In Gecko readers discover a snippet of a (blue-grey coloured Tokay) gecko's daily life over three days. Gecko begins his day peeking out from a crack in a cliff. Raymond hints the gecko has to be on alert because there are many dangers in the daylight. Gecko then encounters two predators and one intruder. Through story Raymond cleverly shows us how the gecko protects itself, what it eats, and its daily routine. To accompany the story are facts (in bold) to give inquiring minds extra information about the reptile. There's a further page of information plus an index on the last two pages.

Brian created the illustrations with water colour paint, acrylic ink and coloured pencil. The whole effect is just stunning. The hardback book has gorgeous endpapers in radiant green. This book is a delightful edition to the Nature Storybook series. All Primary schools should have at least one copy in their library but would also be a useful resource for the science curriculum too. Parents / grandparents might like to buy a copy for their nature-loving children/grandchildren.

ISBN 978-1-925126-55-6
Australian RRP: $24.99
New Zealand RRP: $27.99
Available 1 October 2017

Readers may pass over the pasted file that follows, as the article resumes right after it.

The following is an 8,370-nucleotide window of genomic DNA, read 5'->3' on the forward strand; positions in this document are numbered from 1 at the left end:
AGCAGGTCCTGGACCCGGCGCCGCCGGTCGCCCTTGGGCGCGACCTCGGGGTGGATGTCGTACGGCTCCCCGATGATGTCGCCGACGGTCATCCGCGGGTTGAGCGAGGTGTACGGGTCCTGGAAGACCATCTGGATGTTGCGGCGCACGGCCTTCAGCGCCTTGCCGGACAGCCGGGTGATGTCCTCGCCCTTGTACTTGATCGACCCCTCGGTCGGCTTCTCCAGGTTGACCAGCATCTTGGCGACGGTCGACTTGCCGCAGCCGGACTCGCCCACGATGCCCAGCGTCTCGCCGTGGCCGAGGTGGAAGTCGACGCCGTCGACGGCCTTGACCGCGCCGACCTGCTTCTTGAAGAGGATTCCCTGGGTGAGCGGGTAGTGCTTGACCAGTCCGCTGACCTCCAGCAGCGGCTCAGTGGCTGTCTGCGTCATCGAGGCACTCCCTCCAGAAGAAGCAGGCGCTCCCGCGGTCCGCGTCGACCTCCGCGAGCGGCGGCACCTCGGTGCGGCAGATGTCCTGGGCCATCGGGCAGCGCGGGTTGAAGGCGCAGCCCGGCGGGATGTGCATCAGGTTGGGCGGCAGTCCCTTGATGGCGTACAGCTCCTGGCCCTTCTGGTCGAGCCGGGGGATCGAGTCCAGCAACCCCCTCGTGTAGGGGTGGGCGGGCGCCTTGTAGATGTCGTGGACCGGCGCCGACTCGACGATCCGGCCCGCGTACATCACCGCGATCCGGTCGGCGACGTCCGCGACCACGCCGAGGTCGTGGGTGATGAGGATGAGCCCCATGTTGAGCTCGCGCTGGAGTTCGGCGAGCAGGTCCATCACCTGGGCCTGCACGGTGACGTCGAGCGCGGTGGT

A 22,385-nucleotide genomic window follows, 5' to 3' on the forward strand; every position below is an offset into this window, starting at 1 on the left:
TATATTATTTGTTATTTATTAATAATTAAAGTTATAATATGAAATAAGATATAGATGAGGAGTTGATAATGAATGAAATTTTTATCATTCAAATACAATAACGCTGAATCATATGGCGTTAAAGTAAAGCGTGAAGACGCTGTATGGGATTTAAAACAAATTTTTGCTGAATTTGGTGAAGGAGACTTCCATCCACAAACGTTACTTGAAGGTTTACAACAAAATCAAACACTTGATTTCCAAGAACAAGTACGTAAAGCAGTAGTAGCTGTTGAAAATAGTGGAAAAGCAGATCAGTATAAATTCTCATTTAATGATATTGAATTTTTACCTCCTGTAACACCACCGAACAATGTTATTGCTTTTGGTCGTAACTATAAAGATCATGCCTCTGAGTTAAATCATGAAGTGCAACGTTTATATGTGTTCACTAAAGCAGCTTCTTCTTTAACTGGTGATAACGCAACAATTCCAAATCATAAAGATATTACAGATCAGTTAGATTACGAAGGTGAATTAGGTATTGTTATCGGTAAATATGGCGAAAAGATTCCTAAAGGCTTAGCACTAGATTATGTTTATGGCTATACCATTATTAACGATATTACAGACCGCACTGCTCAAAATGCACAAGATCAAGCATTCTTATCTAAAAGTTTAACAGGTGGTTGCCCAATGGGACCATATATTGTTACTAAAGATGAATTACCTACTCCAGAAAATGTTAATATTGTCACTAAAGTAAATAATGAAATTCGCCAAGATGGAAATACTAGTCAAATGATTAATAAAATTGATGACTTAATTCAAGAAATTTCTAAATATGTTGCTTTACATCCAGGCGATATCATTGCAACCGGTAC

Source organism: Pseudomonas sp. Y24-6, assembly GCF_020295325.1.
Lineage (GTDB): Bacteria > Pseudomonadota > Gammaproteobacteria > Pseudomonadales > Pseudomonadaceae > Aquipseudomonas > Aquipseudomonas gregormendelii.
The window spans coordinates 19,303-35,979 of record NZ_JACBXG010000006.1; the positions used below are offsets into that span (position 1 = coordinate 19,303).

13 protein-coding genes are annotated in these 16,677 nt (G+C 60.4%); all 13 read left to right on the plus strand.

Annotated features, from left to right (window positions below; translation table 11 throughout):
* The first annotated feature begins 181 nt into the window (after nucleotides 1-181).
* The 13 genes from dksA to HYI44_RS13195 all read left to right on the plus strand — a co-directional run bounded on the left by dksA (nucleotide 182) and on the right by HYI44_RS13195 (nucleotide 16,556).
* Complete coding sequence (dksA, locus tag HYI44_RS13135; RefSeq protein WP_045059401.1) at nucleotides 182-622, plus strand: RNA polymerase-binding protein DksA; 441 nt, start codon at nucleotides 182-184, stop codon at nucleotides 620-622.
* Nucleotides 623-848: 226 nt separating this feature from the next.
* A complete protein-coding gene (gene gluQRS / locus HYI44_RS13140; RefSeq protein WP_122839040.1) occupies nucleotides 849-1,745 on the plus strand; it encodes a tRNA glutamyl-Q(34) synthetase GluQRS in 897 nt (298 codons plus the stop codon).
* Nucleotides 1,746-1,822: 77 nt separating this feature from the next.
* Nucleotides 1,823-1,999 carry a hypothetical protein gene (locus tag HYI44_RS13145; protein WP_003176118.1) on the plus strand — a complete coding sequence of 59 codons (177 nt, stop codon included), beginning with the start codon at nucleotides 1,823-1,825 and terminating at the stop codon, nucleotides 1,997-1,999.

Saturday, September 9, 2017

Two more Te Reo Singalong Books

Te Taiao by Sharon Holt, photography by Rachael McKenna (Te Reo Singalong Books)
Ngā Āhua by Sharon Holt, illustrated by Josh Morgan (Te Reo Singalong Books)

Sharon Holt and her creative team have produced two more Te Reo Singalong picture song books. These books are super handy for teachers who aren't confident with te reo Maori and need all the resources they can get to help implement it, but also a great resource for Kohanga reo schools for tamariki to read themselves, and kindergartens for children to sing along to the songs. The books have English translations, follow up ideas, guitar chords so you can strum along to the song, and a CD for you to play so the kids can join in too. Added bonus - it helps those just learning te reo Maori to pronounce the words correctly.